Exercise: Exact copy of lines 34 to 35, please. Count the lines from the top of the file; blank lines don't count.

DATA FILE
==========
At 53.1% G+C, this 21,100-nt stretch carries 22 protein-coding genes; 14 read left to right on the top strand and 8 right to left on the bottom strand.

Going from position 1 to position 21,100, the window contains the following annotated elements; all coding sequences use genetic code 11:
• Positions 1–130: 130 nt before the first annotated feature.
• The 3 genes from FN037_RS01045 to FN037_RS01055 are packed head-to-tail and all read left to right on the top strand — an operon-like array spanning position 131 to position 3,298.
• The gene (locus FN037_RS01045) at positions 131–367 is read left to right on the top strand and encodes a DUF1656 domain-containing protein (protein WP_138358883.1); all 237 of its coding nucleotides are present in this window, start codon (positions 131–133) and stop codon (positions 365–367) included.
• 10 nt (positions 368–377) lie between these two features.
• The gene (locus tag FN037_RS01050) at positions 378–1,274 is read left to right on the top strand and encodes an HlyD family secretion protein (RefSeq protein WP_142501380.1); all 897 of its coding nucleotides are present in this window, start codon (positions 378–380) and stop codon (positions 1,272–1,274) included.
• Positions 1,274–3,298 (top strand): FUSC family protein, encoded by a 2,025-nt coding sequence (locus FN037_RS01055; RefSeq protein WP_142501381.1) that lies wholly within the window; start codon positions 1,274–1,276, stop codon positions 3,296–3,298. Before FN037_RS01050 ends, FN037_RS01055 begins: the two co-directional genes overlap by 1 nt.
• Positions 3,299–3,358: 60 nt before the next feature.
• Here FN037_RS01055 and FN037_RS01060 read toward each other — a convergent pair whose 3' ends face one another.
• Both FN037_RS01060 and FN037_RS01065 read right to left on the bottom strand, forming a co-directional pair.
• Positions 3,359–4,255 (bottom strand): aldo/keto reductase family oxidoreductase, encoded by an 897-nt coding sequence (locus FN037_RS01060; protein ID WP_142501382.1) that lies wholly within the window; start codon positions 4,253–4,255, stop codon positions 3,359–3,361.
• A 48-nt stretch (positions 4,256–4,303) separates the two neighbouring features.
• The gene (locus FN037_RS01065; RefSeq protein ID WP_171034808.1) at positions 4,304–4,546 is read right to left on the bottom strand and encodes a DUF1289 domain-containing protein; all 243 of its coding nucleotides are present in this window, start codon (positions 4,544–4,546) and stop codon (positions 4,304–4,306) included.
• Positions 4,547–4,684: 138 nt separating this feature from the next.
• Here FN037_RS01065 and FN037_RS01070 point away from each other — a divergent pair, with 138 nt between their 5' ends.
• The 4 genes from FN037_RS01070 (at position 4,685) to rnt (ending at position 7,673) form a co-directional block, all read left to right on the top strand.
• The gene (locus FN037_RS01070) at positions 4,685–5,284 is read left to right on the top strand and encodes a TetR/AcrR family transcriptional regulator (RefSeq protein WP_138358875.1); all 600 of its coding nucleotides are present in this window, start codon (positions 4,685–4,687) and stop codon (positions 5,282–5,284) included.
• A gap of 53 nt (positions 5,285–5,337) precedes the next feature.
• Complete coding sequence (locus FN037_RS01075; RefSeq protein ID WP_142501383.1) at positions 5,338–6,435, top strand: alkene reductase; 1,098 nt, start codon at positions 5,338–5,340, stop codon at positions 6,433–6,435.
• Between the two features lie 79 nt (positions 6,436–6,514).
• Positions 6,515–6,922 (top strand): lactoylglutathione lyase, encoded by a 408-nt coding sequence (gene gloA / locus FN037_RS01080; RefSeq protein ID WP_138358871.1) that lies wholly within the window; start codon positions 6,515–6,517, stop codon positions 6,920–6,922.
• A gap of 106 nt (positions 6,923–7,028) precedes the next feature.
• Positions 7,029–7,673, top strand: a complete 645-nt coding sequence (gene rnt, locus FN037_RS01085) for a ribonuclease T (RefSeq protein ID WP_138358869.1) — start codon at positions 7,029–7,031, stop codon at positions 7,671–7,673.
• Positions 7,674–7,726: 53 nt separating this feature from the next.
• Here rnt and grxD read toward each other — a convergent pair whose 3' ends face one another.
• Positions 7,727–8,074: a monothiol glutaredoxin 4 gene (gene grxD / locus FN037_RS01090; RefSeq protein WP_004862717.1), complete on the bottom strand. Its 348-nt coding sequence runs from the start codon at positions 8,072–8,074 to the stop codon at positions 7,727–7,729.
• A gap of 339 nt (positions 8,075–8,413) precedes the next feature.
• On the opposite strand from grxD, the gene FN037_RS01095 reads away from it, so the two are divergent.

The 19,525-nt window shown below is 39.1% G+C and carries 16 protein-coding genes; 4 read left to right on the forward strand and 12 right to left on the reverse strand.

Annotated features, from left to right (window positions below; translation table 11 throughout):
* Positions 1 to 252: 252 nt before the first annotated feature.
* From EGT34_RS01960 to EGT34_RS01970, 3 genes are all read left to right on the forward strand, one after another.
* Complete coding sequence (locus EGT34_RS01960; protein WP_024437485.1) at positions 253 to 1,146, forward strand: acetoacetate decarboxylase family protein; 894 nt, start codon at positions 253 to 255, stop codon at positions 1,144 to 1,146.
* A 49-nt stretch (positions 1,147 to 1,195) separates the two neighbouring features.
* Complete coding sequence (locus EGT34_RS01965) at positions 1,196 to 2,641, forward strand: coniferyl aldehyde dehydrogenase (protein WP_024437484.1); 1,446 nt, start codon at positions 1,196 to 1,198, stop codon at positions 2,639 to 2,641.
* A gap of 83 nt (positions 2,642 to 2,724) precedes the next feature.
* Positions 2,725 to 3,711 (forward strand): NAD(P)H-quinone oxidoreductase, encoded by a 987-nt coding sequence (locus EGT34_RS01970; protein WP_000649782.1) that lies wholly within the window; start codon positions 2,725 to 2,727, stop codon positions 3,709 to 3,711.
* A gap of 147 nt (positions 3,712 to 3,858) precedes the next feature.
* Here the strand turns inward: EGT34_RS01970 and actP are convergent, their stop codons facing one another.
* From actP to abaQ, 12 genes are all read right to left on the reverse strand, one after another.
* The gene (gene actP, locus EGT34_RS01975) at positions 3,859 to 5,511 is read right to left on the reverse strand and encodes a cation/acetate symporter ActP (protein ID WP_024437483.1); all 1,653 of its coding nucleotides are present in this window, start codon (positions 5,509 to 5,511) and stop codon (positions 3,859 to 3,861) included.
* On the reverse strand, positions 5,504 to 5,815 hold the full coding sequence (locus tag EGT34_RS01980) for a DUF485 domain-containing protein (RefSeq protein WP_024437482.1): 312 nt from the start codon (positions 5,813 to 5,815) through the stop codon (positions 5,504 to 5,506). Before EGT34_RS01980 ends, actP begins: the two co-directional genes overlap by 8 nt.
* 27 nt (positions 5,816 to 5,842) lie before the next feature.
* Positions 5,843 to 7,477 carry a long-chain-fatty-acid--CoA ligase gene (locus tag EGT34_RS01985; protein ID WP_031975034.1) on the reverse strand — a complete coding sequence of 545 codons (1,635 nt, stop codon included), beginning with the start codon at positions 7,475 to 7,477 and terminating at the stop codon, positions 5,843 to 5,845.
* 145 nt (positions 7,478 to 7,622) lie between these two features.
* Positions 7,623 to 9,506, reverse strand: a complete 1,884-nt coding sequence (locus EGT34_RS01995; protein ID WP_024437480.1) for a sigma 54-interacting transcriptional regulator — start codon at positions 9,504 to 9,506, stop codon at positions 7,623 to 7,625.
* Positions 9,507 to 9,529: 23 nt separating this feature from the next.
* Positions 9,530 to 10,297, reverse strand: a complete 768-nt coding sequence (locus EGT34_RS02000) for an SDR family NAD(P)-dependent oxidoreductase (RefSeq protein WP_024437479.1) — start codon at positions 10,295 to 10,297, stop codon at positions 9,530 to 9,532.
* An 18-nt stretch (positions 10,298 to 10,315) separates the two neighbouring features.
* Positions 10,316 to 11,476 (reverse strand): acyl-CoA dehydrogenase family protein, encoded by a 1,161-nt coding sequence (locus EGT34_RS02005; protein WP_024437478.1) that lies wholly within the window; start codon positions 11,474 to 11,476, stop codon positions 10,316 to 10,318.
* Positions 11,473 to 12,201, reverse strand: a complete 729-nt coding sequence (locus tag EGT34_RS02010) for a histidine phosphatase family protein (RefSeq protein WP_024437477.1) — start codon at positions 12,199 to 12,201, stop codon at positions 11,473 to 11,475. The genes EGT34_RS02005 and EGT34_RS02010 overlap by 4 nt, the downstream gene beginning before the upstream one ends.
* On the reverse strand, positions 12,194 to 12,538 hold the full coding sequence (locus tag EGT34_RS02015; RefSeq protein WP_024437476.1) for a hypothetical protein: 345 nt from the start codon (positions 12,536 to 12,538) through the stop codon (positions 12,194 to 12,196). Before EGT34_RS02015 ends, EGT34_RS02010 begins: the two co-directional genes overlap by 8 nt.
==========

* Complete coding sequence (locus EGT34_RS01960; protein WP_024437485.1) at positions 253 to 1,146, forward strand: acetoacetate decarboxylase family protein; 894 nt, start codon at positions 253 to 255, stop codon at positions 1,144 to 1,146.
* A 49-nt stretch (positions 1,147 to 1,195) separates the two neighbouring features.